2007 Poster for “Nature Behind Glass” University of Manchester: Merle Patchett and Kate Foster: The Lively Geographies of Dead Animals  (Awarded a prize from the Museums Association.)  download the poster “Lively Geographies”

Kate Foster and Hayden Lorimer. Some reflections on art-geography as collaboration. Cultural geographies in practice, Cultural Geographies 2007;14;425

“…Academia is notionally arranged into ‘disciplines’, each with specialist sub- disciplines and defined interest groups who contribute research. The practice of art usually lacks such recognizable organizing principles, at least while it is being made. What drives an artist towards occasional points of resolution depends on a ‘self- discipline’ motivated by an insistent attempt to articulate and describe an experience or way of being in the world…”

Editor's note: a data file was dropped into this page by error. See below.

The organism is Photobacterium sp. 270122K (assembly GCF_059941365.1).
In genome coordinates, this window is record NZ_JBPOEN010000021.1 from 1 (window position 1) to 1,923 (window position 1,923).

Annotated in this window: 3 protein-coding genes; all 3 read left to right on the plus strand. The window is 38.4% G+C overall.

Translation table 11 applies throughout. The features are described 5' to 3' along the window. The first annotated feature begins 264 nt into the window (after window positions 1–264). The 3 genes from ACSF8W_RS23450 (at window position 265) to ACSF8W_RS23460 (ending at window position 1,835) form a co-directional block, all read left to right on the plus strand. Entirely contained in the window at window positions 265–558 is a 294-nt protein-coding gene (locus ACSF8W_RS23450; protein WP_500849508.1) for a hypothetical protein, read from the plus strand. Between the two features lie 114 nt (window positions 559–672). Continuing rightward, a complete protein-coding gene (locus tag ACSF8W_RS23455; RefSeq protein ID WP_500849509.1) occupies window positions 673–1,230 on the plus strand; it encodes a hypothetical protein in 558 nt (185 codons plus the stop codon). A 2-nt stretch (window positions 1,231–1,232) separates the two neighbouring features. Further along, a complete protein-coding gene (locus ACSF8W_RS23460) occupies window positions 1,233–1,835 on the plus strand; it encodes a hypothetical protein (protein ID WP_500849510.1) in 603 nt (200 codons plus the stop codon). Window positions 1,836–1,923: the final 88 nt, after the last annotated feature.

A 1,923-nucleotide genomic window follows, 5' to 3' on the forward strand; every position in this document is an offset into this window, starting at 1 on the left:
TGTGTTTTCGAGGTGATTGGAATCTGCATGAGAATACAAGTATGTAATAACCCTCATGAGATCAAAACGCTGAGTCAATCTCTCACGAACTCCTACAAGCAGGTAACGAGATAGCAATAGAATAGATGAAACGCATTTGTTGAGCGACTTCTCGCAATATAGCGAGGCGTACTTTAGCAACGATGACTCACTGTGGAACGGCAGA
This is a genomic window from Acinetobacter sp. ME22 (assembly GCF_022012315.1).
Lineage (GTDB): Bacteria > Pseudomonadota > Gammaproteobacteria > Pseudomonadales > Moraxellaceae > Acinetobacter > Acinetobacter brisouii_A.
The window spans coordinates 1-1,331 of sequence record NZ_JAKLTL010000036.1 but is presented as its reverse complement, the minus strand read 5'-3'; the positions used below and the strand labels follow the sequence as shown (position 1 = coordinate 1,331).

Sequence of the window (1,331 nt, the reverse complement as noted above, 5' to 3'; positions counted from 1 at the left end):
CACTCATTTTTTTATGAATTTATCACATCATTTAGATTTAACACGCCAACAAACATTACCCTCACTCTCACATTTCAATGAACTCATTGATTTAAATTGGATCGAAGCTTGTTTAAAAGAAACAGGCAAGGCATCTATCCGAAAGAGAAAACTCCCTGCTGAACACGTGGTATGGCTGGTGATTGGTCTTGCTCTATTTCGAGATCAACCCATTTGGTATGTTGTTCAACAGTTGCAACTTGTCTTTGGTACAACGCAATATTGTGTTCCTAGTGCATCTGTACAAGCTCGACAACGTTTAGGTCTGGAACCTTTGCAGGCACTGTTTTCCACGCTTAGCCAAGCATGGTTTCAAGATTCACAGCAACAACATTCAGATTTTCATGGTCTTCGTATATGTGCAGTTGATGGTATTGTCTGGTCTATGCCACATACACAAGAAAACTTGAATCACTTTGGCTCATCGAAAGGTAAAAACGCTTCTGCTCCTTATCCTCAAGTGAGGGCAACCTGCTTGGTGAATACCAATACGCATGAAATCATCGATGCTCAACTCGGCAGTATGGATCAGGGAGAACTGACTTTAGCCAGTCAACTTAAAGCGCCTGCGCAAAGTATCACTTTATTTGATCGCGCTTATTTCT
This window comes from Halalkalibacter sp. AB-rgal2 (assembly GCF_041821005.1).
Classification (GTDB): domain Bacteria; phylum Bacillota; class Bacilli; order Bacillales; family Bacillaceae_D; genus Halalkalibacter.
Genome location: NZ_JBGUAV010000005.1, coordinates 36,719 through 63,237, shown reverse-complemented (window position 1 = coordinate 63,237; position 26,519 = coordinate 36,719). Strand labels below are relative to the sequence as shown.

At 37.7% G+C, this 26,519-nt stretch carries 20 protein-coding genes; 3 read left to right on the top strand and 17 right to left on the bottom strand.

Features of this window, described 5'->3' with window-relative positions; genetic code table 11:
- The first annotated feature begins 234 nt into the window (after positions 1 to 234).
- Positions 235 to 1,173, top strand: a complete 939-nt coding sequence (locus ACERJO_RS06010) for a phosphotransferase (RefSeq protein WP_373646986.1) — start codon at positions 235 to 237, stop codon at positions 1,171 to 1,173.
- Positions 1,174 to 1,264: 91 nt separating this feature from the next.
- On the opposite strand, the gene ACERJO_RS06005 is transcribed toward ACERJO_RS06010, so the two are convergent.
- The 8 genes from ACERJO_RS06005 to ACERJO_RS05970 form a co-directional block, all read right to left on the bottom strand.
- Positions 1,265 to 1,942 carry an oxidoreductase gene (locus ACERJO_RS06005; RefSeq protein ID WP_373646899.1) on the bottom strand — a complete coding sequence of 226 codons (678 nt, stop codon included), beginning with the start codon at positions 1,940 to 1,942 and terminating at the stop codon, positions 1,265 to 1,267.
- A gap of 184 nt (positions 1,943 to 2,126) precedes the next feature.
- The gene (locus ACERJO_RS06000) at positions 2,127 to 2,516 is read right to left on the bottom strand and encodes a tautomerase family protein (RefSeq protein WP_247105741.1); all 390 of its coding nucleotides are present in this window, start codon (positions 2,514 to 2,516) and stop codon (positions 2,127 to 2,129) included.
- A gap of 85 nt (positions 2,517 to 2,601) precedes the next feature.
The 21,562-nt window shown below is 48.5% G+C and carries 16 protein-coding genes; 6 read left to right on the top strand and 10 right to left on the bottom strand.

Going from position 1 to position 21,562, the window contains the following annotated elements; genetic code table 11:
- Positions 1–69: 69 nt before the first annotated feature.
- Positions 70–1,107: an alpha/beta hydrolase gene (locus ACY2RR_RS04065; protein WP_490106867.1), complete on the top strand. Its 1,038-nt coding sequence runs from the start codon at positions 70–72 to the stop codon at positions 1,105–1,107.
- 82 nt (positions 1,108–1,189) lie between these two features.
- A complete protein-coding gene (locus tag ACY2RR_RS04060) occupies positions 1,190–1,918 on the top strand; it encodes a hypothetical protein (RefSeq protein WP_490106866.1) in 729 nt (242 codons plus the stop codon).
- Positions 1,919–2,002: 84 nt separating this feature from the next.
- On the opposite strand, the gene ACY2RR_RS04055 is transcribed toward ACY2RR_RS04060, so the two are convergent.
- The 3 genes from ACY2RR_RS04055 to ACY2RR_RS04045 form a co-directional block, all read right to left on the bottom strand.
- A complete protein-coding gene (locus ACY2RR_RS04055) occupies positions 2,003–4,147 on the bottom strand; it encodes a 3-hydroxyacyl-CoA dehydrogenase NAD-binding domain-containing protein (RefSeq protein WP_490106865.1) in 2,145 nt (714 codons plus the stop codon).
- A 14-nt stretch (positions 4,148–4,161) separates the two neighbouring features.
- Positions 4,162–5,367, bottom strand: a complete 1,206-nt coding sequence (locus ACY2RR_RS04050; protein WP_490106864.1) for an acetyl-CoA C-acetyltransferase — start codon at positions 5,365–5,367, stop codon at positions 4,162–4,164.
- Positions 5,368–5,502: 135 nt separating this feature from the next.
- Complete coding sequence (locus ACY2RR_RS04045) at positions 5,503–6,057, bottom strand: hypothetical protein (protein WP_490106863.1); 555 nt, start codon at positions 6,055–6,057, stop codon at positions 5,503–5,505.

Read the full article here. 

Presentation in the Scottish Parliament Working in Public, Final Seminar, Presentation to Scottish Parliament

“Animal and human lives are inextricably entwined, as people are realizing in many different ways. We are ‘bodies in the midst of things’ – shaping the material world as well as being shaped by it. BioGeoGraphies is an artist’s project about entangled lives- teasing out geographies of the ways people and objects are bound together, and selecting which connections to draw to others’ attention. It is about our relationships to things – questions of nature that belong in the foreground of cultural and political discussion. Matter matters.”

2006 Blue Antelope- a photo essay: Seeing is Believing/ Velocity, Kate Foster and Hayden Lorimer. 

“…how does a culture reflect the animals it eradicates? And, how do we come to believe what we see?”


Magazine publications

2012: Southlight 12  (2012):

CIRCUS CYANEUS (HEN-HARRIER) – in the Dumfries and Galloway Literary Magazine, with a postscript by Hayden Lorimer

Download article here. For a copy of the magazine, please contact vivien@freeola.com


Artist bookworks 

Download Crossbills

Download Count Raggi’s Bird (text only)

Download Stuffed Bird Attached



Border Lands: sheepscapes, tree-lines


Reflections on environmental contexts and creative responses